New Genetic Test Available from IIHG for Clopidogrel (Plavix®)
Tuesday, November 12, 2013
The Iowa Institute of Human Genetics (IIHG) offers pharmacogenomic testing for clopidogrel (Plavix®) response.
If you have ever taken prescription medications, you may have experienced some unintended effects – perhaps a medicine didn’t work as expected or there were harmful side effects. You are not alone. Drugs do not work in up to half of people due to their genetic make-up.
Pharmacogenomics (PGx) testing is done to determine a person’s genetic makeup affecting his or her response to a particular drug or class of drugs. This information makes precision medicine possible so that your healthcare provider can ‘personalize’ your optimal drug treatment.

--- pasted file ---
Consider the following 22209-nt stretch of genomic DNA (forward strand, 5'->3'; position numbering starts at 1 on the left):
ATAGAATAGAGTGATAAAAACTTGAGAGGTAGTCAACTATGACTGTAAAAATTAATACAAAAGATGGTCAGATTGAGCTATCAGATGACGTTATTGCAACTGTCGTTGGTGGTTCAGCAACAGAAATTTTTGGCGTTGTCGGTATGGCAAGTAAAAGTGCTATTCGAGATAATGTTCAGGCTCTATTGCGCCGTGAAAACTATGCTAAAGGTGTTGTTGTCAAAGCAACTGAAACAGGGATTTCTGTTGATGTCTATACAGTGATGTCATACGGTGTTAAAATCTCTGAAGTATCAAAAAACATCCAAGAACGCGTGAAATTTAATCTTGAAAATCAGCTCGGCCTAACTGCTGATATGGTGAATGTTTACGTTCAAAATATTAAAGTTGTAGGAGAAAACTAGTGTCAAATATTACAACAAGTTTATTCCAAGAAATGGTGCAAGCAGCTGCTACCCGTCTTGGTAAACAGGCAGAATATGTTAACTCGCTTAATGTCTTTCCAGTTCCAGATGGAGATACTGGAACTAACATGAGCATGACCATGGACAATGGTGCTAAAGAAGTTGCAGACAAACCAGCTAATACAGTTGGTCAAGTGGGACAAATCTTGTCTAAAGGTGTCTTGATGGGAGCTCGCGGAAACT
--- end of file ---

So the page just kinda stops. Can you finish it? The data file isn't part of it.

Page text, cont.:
Clopidogrel (Plavix®), for example, is commonly prescribed as a blood thinner to prevent heart attacks and stroke. Clopidogrel does not work properly in about 30% of patients, due to four common DNA changes in the gene CYP2C19.
The IIHG offers a simple test for these DNA variations so you can learn if clopidogrel will work for you or your patient. For more information on this test, please visit our websites for health care providers (http://www.medicine.uiowa.edu/humangenetics/cyp2c19/) and for patients (http://www.medicine.uiowa.edu/humangenetics/CYP2C19/Patients/).